Bob Anderson Wins One – County Board Puts Anti-Double-Dipping Referendum on Ballot

Bob Anderson made his pitch to put an anti-double dipping question on the fall ballot for a second time Thursday. He won the fight 11-9.

Wonder Lake activist-barber Bob Anderson got a referendum on the November without having to go door-to-door.

The question was on an issue upon which Governor Pat Quinn built his political career.

Until he had to depend upon double-dippers to advance his public career, every year Coalition for Political Honesty’s Quinn published a list of those with two public jobs.

Anderson’s question is more narrow.

The question that approved by the County Board on an 11-9 vote reads like this:

Should Illinois Law permit an individual to hold two or more public elected offices simultaneously?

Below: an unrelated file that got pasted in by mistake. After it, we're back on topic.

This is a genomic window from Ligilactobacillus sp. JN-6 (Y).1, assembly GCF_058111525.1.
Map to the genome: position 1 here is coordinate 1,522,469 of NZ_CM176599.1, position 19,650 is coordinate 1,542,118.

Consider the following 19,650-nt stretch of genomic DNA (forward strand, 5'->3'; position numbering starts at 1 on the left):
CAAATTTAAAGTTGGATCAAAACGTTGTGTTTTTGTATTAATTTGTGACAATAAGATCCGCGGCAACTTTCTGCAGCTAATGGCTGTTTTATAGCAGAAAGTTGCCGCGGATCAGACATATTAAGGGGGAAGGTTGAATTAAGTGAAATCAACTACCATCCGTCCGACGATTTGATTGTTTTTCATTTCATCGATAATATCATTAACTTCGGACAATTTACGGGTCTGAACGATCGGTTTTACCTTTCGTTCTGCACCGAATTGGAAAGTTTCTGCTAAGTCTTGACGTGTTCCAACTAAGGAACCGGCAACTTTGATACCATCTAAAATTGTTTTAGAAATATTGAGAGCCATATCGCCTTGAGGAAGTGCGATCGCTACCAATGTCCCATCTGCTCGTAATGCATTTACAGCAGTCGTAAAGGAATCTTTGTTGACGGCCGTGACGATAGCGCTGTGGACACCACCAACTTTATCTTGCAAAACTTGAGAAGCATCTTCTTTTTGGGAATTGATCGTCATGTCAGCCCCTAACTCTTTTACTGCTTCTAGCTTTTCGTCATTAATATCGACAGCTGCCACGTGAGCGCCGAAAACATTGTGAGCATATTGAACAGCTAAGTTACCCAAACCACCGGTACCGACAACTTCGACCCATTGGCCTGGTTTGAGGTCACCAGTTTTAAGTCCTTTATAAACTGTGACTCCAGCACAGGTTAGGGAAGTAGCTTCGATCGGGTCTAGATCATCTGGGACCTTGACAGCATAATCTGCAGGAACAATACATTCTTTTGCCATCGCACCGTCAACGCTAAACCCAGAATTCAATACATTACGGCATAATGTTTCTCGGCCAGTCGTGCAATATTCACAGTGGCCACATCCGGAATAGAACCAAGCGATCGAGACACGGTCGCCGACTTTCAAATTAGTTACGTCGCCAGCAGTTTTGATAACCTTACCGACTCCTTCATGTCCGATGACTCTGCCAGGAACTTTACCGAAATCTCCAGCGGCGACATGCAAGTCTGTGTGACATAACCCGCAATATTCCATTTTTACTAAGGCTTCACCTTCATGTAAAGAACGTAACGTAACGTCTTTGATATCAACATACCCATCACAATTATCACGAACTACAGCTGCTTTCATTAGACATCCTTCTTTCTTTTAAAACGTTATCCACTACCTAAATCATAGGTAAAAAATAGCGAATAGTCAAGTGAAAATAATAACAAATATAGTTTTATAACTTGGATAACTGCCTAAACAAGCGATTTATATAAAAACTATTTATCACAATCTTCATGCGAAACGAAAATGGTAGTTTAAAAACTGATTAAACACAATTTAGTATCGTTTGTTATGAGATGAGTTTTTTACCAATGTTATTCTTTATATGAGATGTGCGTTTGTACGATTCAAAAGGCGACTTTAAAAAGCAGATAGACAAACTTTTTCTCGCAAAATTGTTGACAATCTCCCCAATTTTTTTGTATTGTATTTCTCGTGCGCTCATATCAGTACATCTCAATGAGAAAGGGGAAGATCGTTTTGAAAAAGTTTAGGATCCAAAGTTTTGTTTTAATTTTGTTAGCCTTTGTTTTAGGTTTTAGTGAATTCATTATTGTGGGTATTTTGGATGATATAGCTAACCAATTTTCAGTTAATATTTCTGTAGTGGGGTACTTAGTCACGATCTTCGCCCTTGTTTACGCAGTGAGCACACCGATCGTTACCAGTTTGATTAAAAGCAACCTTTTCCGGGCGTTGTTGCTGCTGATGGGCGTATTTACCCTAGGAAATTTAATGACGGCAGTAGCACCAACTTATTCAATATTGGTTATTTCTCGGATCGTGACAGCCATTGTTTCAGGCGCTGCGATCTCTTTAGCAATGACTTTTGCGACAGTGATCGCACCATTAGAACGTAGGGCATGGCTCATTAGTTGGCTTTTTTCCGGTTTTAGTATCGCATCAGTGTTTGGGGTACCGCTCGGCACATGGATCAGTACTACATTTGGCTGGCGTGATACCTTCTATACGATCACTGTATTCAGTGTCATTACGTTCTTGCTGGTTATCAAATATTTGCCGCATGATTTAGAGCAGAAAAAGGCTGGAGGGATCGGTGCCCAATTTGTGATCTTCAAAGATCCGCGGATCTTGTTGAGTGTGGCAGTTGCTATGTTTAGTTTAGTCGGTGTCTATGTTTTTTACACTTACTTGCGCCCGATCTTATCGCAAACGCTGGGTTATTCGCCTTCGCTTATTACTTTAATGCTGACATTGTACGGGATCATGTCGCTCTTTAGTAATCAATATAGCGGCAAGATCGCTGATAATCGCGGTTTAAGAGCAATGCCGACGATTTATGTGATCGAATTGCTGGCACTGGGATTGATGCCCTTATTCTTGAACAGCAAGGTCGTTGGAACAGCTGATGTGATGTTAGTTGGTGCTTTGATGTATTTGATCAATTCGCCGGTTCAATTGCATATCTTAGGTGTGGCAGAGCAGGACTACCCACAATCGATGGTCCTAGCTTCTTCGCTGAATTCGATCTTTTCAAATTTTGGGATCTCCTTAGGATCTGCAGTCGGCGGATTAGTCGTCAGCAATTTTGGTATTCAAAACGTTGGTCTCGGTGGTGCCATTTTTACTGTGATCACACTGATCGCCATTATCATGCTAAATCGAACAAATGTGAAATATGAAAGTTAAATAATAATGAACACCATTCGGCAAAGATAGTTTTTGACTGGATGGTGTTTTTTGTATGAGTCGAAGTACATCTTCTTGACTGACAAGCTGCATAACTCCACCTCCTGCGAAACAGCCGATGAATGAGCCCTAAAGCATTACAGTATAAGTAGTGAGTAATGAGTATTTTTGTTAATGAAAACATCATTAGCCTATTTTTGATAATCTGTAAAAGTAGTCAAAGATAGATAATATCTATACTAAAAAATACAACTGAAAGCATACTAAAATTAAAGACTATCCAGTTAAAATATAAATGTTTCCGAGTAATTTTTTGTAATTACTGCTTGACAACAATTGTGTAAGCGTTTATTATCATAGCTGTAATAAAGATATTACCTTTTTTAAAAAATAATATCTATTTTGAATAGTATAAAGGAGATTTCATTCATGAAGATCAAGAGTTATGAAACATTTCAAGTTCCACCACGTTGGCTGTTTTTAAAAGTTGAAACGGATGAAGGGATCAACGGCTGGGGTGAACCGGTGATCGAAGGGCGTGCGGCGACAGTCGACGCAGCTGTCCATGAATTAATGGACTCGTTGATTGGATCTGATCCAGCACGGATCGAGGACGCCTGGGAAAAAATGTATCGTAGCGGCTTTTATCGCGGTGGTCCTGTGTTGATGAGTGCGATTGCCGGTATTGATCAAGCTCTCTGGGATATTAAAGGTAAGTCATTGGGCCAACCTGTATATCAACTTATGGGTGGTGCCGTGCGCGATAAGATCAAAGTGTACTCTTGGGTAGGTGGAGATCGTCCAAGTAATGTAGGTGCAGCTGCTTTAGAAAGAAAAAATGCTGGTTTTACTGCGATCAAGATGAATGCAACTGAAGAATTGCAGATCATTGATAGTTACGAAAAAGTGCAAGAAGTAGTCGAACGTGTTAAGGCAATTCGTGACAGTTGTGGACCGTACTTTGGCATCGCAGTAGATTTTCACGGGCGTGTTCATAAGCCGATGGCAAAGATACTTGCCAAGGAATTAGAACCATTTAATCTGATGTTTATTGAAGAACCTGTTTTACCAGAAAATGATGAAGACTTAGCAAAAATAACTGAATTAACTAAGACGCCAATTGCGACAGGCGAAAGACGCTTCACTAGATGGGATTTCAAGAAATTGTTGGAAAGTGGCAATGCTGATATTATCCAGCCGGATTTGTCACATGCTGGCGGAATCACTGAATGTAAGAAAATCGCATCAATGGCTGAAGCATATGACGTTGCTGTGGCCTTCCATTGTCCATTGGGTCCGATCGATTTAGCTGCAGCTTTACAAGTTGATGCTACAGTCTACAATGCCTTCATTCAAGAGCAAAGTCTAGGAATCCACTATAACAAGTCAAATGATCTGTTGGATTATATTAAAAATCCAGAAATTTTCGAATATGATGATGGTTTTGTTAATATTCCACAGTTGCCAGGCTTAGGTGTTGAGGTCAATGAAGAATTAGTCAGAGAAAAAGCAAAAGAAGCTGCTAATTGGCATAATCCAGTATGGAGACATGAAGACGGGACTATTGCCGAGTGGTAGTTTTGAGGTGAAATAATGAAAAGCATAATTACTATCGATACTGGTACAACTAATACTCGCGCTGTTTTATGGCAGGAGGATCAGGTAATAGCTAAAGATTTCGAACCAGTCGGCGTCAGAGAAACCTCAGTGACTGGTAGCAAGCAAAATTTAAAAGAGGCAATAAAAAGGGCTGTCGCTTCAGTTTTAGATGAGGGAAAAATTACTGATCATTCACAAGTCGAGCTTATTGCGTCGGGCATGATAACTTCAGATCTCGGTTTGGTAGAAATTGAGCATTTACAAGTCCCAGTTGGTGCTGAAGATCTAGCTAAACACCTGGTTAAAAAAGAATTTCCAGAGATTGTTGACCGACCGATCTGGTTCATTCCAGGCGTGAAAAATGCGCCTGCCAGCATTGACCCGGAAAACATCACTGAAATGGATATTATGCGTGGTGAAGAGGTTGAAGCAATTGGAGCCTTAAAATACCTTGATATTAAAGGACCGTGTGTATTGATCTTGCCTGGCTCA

It doesn’t address, for instance, County Board members who have a pay check coming from another unit of government which is appointed, rather than elected.

In his comments to the County Board, Anderson cited seven public officials, most present or former state legislators.

The debate was interesting.

One, State Senator Bill Peterson, used to represent part of McHenry County.  He earned $83,804 as a State Senator and $90,000 as Vernon Township Supervisor.

Currently, I am only aware of Algonquin’s Marc Munaretto’s being personally affected.  Besides being on the County Board, he is Algonquin Township Clerk.  Because of McHenry County’s population he is prohibited by law from holding both posts after the next election.  Munaretto did not run for re-election to the County Board and has not announced his intentions with regard to a Township Clerk candidacy.

Jim Heisler introduced the question, outlining the options–putting the question on the ballot, putting it on the County’s legislative wish list (my term) next year, plus a third option I didn’t catch.

Sandra Salgado

“I will be voting for it,” Sandy Salgado said.  “I’m in favor of asking voters whenever we can.”

Reflecting on the votes of those whose re-election chances might be affected if an opponent charged they had not been willing to trust the people, I think her comment might have had more effect than might have been apparent at the beginning of the debate.